In a statement to Protocol, California Assemblyman Ed Chau, who leads the Committee on Privacy and Consumer Protection, said he is "closely monitoring government and employer practices" with regard to COVID-19 and stands "ready to work" on crisis-related legislation. "While the current pandemic has resulted in complications to the legislative process," Chau said, "there is still some time to work on the employee data exemption from last year where stakeholders are willing to do so."

Yet many of those stakeholders, including labor unions and employment lawyers like Kramer, have had to shift their own focus to basic worker protections like unemployment insurance and paid leave. With millions of Californians out of work and millions more working at considerable risk to their health, Kramer said she and her colleagues have been in "triage" mode. "There's been a big shift in our priorities and what we can tackle," Kramer said.

Complicating matters further is a ballot initiative called the California Privacy Rights Act, or CPRA, that may be headed to a vote this November. The measure is sponsored by Alastair Mactaggart, the real estate mogul who authored a similar ballot measure in 2018 that became the basis of CCPA. This new initiative would rewrite CCPA and extend the employee data exemption for three years.

Even before the pandemic hit the United States, the possibility that the measure might pass in November had thrown a wrench into negotiations over CCPA. Mactaggart didn't respond to Protocol's request for comment. "I think there's a lot of businesses quietly sitting on their hands and hoping [voters] sign off on that initiative that will give them another three years," Corbin said.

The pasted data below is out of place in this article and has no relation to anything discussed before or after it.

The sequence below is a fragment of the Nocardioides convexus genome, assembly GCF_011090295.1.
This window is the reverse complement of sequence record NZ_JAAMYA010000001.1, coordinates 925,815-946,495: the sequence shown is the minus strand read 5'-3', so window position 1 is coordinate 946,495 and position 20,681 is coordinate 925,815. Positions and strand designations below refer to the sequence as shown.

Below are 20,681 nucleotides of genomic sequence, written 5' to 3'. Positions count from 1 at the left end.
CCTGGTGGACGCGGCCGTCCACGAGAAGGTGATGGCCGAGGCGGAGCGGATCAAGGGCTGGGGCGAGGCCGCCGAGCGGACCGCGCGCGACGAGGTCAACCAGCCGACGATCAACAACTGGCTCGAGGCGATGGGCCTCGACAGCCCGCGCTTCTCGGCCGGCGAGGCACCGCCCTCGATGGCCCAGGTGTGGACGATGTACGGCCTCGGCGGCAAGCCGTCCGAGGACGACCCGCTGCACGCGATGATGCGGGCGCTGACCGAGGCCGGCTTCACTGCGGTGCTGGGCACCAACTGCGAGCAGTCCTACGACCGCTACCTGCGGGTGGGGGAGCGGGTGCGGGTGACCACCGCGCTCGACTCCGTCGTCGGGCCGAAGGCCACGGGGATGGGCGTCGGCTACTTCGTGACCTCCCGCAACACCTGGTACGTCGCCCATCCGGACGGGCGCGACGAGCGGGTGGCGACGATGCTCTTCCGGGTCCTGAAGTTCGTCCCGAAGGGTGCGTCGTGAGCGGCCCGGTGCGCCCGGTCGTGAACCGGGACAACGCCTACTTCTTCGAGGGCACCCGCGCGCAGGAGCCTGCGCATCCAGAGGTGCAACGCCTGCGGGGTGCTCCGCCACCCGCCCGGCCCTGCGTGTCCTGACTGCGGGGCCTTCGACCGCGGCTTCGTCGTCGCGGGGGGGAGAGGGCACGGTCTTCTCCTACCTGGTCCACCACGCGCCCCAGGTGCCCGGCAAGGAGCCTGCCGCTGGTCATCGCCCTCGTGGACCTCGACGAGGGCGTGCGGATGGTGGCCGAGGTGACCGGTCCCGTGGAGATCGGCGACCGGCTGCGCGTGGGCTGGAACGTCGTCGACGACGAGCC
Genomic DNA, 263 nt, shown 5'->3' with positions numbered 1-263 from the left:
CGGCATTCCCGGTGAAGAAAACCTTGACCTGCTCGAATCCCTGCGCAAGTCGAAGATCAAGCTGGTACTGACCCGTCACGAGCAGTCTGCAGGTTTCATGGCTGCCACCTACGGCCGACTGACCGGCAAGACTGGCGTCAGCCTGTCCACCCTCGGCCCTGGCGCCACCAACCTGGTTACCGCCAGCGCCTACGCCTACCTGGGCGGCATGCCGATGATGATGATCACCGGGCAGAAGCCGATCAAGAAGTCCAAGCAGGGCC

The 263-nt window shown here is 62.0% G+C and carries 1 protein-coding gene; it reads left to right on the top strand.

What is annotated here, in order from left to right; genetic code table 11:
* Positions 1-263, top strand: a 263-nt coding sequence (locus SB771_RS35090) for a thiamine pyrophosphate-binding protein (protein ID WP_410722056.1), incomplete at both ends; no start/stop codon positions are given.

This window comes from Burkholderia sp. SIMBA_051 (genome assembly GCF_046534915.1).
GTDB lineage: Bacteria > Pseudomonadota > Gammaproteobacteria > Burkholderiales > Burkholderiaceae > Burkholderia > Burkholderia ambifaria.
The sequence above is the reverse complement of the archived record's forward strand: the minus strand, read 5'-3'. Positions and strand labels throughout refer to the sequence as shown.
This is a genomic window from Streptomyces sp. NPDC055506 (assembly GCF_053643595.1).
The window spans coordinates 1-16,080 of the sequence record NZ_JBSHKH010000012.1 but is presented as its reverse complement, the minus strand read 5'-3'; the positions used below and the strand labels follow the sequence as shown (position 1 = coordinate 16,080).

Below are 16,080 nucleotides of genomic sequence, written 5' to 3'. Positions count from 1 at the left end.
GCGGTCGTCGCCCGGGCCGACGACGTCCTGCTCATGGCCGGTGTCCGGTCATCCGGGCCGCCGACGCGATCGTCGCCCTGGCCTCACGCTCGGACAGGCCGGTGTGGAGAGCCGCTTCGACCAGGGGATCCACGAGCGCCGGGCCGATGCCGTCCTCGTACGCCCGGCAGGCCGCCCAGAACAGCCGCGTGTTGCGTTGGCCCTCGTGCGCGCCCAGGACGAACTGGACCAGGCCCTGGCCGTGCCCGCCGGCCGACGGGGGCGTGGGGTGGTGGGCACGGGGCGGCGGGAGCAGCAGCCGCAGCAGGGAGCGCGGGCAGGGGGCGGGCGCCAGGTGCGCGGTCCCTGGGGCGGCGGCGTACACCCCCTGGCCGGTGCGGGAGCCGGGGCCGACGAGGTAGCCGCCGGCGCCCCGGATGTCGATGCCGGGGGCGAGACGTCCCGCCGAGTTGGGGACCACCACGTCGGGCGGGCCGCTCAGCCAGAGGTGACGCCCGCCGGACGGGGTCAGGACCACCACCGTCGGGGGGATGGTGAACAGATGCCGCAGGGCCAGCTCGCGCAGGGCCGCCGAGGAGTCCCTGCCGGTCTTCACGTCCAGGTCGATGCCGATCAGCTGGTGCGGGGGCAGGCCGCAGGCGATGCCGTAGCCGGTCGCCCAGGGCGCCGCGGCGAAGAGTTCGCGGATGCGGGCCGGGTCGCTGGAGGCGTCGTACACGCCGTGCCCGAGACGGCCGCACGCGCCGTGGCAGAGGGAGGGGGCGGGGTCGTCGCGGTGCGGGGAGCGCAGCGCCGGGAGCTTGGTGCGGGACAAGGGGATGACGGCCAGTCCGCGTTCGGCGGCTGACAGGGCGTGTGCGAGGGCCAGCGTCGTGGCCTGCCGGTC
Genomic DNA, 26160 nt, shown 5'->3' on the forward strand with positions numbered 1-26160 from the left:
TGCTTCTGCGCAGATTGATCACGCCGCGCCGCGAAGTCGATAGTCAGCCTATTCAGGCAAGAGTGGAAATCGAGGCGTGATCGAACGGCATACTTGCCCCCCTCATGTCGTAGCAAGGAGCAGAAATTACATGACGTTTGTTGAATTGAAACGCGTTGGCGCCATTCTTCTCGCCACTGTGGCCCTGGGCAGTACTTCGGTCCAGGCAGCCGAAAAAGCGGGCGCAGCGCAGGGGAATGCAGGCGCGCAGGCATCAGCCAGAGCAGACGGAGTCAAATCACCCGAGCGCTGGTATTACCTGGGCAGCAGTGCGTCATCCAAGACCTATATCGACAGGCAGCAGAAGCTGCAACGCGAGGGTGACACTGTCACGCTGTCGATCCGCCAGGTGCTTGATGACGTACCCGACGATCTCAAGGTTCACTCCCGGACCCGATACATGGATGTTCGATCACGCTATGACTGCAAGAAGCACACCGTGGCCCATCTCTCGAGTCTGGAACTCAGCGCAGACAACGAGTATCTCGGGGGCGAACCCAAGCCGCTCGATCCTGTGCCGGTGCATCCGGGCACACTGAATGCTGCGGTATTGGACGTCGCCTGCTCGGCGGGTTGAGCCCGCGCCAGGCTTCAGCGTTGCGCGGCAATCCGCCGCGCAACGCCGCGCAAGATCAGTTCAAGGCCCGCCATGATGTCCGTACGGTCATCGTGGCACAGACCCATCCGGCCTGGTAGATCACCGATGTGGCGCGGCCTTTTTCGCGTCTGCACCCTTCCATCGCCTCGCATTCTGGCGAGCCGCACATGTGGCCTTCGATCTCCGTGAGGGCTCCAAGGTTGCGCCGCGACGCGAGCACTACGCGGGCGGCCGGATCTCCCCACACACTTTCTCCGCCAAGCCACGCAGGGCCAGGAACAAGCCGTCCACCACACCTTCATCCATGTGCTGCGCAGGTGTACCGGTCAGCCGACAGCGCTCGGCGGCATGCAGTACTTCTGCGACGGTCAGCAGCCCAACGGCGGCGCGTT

The labor and privacy advocates who spoke to Protocol said that if CPRA somehow doesn't make it to the ballot (Mactaggart pulled his 2018 ballot initiative at the last minute), they expect the legislature to pass another extension under the wire. Otherwise, come January 2021, employees would have the same data rights as consumers do in California, a shift that voices on both sides of the issue agree could have disastrous consequences.

The advocates are not arguing that workplaces should be barred from putting in place measures to protect worker safety. Quite the opposite: They welcome safety measures, as long as there are limits in place to prevent, say, the use of location tracking technology to monitor union organizing.

Even in the state with the country's most expansive privacy law, none of those limits exists. Not only that, but the window for discussing those safeguards has, at least temporarily, closed.

For now, Kramer said, workers in California can at least take solace in the fact that the state's constitution guarantees them the right to privacy. How that right applies to the workplace during a public health emergency, though, remains unclear.

"The question," Kramer said, "is how creepy is the employer being?"